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Student trappers protect native birds on campus

23 May 2024

Committed student volunteers are making the University of Canterbury’s Ilam campus safer for native birds by trapping pest predators.

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Photo caption: EnviroSoc trapping programme members Tilly King, left, and Emma Godfrey hold tracking cards showing footprints of predator animals.

About 50 students, from Te Whare Wānanga o Waitaha University of Canterbury (UC) student club EnviroSoc (Environmental Science Society), are working in rostered teams to regularly bait and check trap lines.

UC Bachelor of Environmental Science with Honours student and EnviroSoc President Hannah Whittall says the students are passionate about controlling the population of predators, such as rats, mice and possums, which threaten native birds, insects and trees. She says these predators eat eggs and live chicks, while browsing possums can destroy native foliage – particularly five finger trees (Pseudopanax arboreus) – growing on campus.

Predator animals are also a major drain on populations of invertebrates, including important species such as cave wētā that are found on campus. 

“There are teams of trappers out there every day and every week, whatever the weather,” Whittall says. “It’s pretty awesome. We’re all committed to supporting native species and it’s great to be able to build new connections with like-minded people. We’re also learning really valuable skills for working in the conservation field around New Zealand in the future. There are a lot of young women taking part which is cool to see.”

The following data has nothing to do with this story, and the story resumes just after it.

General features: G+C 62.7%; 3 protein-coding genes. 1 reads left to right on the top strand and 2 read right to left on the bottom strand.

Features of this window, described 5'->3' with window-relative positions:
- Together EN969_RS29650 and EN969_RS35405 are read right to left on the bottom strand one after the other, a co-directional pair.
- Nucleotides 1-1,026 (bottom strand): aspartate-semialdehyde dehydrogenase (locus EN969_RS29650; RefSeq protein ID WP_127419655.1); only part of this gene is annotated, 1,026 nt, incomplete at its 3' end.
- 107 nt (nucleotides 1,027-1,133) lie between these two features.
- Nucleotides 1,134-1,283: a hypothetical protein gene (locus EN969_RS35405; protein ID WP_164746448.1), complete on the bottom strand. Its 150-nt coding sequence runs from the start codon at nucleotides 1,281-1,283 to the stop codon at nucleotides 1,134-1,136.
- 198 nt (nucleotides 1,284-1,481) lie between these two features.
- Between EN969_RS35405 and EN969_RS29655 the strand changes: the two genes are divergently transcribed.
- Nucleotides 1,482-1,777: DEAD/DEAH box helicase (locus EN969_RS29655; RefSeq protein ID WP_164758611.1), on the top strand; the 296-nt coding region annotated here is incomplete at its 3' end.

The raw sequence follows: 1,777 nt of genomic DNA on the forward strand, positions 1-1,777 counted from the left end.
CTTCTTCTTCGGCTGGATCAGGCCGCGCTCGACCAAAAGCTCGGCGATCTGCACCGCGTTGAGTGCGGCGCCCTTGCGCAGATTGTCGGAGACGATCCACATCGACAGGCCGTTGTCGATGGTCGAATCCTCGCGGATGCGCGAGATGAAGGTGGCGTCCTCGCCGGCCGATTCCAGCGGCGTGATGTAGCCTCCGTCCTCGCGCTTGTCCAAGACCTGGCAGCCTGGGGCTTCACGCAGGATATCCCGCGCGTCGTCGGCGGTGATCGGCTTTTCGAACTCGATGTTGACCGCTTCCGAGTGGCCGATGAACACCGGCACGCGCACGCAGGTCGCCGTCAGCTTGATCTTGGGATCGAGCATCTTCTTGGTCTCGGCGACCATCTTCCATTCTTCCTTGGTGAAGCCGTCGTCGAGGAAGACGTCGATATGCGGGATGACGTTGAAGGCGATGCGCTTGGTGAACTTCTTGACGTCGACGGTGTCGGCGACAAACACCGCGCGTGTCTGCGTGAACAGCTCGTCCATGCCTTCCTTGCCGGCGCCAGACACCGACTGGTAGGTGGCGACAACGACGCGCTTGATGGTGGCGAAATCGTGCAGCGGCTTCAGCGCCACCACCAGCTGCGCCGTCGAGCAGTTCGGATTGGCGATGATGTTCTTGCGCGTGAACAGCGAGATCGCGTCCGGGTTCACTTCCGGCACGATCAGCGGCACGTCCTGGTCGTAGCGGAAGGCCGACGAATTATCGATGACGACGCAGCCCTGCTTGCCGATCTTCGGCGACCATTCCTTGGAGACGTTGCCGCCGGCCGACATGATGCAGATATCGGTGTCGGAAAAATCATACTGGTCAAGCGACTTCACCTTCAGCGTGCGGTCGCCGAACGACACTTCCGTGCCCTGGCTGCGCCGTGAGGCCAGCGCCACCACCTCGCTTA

She says the combination of increased native planting and the trapping programme has contributed to a noticeable increase in silver eyes (tauhou) and bellbirds (korimako). “We’ve also seen more pīwakawaka (fantails) and grey warblers (riroriro) and you can definitely hear more native birdsong around the campus.”

UC Biodiversity Projects Coordinator Seamus Moran, who oversees the trapping initiative, says the number of students involved has grown rapidly over the past year, from just a handful to about 50. He says their work is helping to achieve UC’s Biodiversity Plan 2022 - 2025 which has a target of improving bird populations through predator control and increasing bird-friendly planting, among other actions.

Moran says there are strict health and safety guidelines in place and the traps have been approved as humane by the National Animal Welfare Advisory Committee. The project is monitored in a Trap.NZ database with GPS data recorded for each trap. 

The initiative is part of the wider community initiative Predator Free Riccarton, which has traps around Riccarton Bush and along the Avon-Ōtakaro tributaries as well as at several schools and many private backyards in the area. The initiative’s aim is to control introduced pests and improve the northwest corridor for native bird species.

sdg 15 Sustainable Development Goal (SDG) 15 - Life on land.

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